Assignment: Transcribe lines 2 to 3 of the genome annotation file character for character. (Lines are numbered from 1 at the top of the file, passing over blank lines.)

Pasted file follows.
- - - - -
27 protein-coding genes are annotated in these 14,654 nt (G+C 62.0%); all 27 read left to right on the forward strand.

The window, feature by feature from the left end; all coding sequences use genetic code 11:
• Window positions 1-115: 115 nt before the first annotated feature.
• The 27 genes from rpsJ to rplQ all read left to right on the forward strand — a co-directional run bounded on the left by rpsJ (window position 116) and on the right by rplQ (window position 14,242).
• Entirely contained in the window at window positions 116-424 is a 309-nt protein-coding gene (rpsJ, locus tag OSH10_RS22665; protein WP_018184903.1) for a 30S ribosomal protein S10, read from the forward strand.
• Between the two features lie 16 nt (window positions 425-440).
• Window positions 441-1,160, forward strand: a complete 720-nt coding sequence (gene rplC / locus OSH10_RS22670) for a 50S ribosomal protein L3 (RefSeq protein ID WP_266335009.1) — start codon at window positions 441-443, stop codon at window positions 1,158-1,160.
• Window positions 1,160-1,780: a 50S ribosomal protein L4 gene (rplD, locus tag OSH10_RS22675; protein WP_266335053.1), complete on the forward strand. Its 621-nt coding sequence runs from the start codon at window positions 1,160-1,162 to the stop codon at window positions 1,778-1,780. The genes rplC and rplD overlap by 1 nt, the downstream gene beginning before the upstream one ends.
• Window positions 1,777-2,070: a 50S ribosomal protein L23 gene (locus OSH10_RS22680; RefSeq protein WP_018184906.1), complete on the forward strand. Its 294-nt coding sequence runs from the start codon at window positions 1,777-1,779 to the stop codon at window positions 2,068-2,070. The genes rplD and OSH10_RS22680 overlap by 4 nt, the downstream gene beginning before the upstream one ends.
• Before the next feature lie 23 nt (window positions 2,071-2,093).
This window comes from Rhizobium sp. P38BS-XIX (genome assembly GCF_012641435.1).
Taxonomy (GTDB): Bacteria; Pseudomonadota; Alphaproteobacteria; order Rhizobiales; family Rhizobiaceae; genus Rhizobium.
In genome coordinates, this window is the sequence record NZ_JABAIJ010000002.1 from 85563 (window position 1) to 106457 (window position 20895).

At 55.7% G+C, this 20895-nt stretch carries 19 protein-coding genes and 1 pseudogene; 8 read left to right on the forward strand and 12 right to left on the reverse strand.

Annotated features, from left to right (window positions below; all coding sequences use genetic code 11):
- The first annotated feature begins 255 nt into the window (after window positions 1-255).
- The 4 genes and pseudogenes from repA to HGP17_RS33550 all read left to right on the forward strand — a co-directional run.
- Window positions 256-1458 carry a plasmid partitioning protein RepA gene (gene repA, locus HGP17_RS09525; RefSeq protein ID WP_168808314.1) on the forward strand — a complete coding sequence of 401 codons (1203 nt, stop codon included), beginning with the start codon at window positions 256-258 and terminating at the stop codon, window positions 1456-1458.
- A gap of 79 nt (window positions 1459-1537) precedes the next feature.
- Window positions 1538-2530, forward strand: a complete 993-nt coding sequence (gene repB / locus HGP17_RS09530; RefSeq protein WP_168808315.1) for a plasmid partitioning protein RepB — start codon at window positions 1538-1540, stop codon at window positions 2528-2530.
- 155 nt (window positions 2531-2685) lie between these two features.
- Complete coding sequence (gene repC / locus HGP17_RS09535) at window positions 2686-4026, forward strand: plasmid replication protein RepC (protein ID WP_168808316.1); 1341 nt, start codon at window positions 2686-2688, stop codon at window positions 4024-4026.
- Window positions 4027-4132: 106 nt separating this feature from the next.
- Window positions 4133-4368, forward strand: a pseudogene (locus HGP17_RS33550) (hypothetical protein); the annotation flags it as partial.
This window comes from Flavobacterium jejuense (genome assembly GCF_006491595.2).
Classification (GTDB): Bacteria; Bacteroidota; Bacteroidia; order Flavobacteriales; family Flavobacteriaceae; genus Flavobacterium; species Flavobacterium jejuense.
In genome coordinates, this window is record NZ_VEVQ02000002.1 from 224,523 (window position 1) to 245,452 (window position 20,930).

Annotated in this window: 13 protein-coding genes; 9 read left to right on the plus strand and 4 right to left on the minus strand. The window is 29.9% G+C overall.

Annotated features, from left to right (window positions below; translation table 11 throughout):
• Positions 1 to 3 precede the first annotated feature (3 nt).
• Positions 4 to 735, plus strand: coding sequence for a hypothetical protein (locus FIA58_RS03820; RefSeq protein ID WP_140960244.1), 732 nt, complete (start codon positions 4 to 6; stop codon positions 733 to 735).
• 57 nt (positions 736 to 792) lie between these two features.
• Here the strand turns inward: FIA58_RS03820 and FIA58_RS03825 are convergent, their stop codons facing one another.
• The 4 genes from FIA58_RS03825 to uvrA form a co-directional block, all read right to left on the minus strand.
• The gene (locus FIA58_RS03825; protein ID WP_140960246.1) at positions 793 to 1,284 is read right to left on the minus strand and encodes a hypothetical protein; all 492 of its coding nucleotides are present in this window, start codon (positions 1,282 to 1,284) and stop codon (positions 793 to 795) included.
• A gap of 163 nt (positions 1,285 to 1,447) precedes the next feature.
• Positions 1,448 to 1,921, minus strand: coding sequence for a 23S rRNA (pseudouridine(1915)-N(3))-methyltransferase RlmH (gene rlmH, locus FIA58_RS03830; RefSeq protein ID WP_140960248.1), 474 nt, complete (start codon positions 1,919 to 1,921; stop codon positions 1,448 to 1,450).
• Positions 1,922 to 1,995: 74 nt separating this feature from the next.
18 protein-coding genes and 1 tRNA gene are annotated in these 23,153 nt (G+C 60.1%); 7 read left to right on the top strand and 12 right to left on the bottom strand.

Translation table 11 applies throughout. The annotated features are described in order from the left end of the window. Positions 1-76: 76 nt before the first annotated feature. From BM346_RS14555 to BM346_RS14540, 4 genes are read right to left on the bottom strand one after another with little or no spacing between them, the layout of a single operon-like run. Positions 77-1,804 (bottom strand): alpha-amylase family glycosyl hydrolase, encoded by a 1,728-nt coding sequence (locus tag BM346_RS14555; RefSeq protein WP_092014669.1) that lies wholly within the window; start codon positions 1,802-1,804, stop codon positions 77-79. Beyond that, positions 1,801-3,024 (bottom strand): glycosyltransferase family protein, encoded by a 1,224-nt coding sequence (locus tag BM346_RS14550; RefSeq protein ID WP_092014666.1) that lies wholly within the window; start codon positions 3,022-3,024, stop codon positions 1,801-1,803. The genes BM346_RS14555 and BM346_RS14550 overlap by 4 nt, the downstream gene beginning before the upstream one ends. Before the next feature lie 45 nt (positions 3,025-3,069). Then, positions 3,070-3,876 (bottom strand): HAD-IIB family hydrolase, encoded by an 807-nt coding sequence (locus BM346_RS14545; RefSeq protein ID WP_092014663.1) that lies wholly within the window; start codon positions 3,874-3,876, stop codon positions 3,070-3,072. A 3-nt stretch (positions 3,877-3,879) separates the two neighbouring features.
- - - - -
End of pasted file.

The window, feature by feature from the left end; all coding sequences use genetic code 11:
• Window positions 1-115: 115 nt before the first annotated feature.